When you read events with Allegro's al_get_next_event (and related functions), event.type will equal one of these constants when you get an iCade event. To make inter-operation with regular key events easier, I set event.keyboard.keycode to the generated keycode rather than using event.user.data*.

There is one thing you must remember when you use this! Every time you pull an event out of an event queue (even with al_peek_next_event!) you must call al_unref_user_event on it (only if it's a user event, which you can check with ALLEGRO_EVENT_TYPE_IS_USER()), otherwise you'll have a memory leak. So let's look at the rest of the code, which is quite short.

static UITextView *text_view;
ALLEGRO_EVENT_SOURCE user_event_source;

static void destroy_event(ALLEGRO_USER_EVENT *u)
{

/* Does nothing */
}

const char *downs = "WDXAYUIOHJKL";
const char *ups = "ECZQTFMGRNPV";

static int event_type(char c, int *index)
{

int i;

for (i = 0; downs[i]; i++) {

if (c == downs[i]) {

*index = i;

return USER_KEY_DOWN;

}

}

for (i = 0; ups[i]; i++) {

if (c == ups[i]) {

*index = i;

return USER_KEY_UP;

}

}

return -1;
}

static bool gen_event(ALLEGRO_EVENT *e, char c)
{

int index;

int type = event_type(c, &index);

if (type < 0) {

return false;

}

c = (type == USER_KEY_DOWN) ? c : downs[index];

c = (c-'A') + ALLEGRO_KEY_A;

e->user.type = type;

e->keyboard.keycode = c;

return true;
}

@interface KBDelegate : NSObject<UITextViewDelegate>
- (void)start;
- (void)textViewDidChange:(UITextView *)textView;
@end
@implementation KBDelegate
- (void)start
{

UIWindow *window = al_iphone_get_window(display);

CGRect r = CGRectMake(0, 0, 0, 0);

text_view = [[UITextView alloc] initWithFrame:r];

text_view.delegate = self;

text_view.hidden = YES;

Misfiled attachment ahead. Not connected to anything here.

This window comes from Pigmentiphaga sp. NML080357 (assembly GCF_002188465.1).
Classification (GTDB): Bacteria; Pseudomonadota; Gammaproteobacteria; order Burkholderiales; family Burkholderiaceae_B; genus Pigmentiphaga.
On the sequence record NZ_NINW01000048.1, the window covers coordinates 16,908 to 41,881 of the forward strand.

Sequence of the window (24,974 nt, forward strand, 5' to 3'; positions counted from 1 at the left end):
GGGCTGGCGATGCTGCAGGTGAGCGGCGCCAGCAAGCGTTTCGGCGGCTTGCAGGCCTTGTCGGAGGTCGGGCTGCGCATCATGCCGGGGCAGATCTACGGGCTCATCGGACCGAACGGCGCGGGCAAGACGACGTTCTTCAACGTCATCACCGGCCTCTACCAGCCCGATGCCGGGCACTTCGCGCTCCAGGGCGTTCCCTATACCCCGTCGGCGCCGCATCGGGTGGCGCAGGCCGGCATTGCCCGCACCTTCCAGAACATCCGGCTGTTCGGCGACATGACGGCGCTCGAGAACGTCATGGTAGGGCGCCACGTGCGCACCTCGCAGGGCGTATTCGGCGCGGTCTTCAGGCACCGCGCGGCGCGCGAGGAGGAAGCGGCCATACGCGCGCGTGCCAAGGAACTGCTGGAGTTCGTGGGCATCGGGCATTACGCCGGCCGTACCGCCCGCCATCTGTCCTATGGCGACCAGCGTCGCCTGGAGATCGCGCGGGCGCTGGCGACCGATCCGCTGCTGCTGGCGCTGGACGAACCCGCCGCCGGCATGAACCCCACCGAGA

CGRect r2 = CGRectMake(0, 0, 0, 0);

UIView *blank = [[UIView alloc] initWithFrame:r2];

blank.hidden = YES;

text_view.inputView = blank;

[text_view becomeFirstResponder];
}
- (void)textViewDidChange:(UITextView *)textView
{

while ([textView.text length] > 0) {

NSString *first = [textView.text substringToIndex:1];

NSString *remain = [textView.text substringFromIndex:1];

textView.text = remain;

const char *txt = [first UTF8String];

ALLEGRO_EVENT *e = new ALLEGRO_EVENT;

ALLEGRO_EVENT *e2 = NULL;

if (gen_event(e, toupper(txt[0]))) {

if (e->type == USER_KEY_DOWN) {

e2 = new ALLEGRO_EVENT;

e2->user.type = USER_KEY_CHAR;

e2->keyboard.keycode = e->keyboard.keycode;

}

al_emit_user_event(&user_event_source, e, destroy_event);

if (e2) {

al_emit_user_event(&user_event_source, e2, destroy_event);

}

}

else {

delete e;

}

}
}
@end

static KBDelegate *text_delegate;

void initiOSKeyboard()
{

text_delegate = [[KBDelegate alloc] init];

}

If you read this carefully you'll see that the events you get are always the ones listed as DOWN events in the iCade documentation, to make things easier. For example, an X means direction down is pressed and a Z means direction down is released in the iCade documentation. But in this implementation, you'll get a USER_KEY_DOWN and USER_KEY_UP, both with ALLEGRO_KEY_X as the keycode. This code will also generate a USER_KEY_CHAR event after each USER_KEY_DOWN event. In real life I'll probably wrap this in some code that makes USER_KEY_CHARs repeat like a real keyboard while the button is pressed, but that's left as an exercise to you.

To use this, first register the event source with the event queue you want the events to go to (that being user_event_source). Next, call initiOSKeyboard(). And that's it. You should start receiving those USER_KEY_* events in your event queue. Happy gaming!

P.S.: In case you didn't notice, this is Objective-C code, so it needs to be compiled as such. The rest of your program can still be C or C++.

## Raw Input Method for Android for External Keyboards

Disclaimer: There may be an easier way to do this. I'm not an expert when it comes to Android. This is the first and only thing I managed to find that did what I want.

So what does it do? With this input method activated, key-presses and releases get sent to your app almost untouched and "raw". This is good for games. I found the default input methods would automatically send a key up event with MOST (but not ALL D:) key down events which is not good when it comes to games. The default is meant for text input, this is meant for games.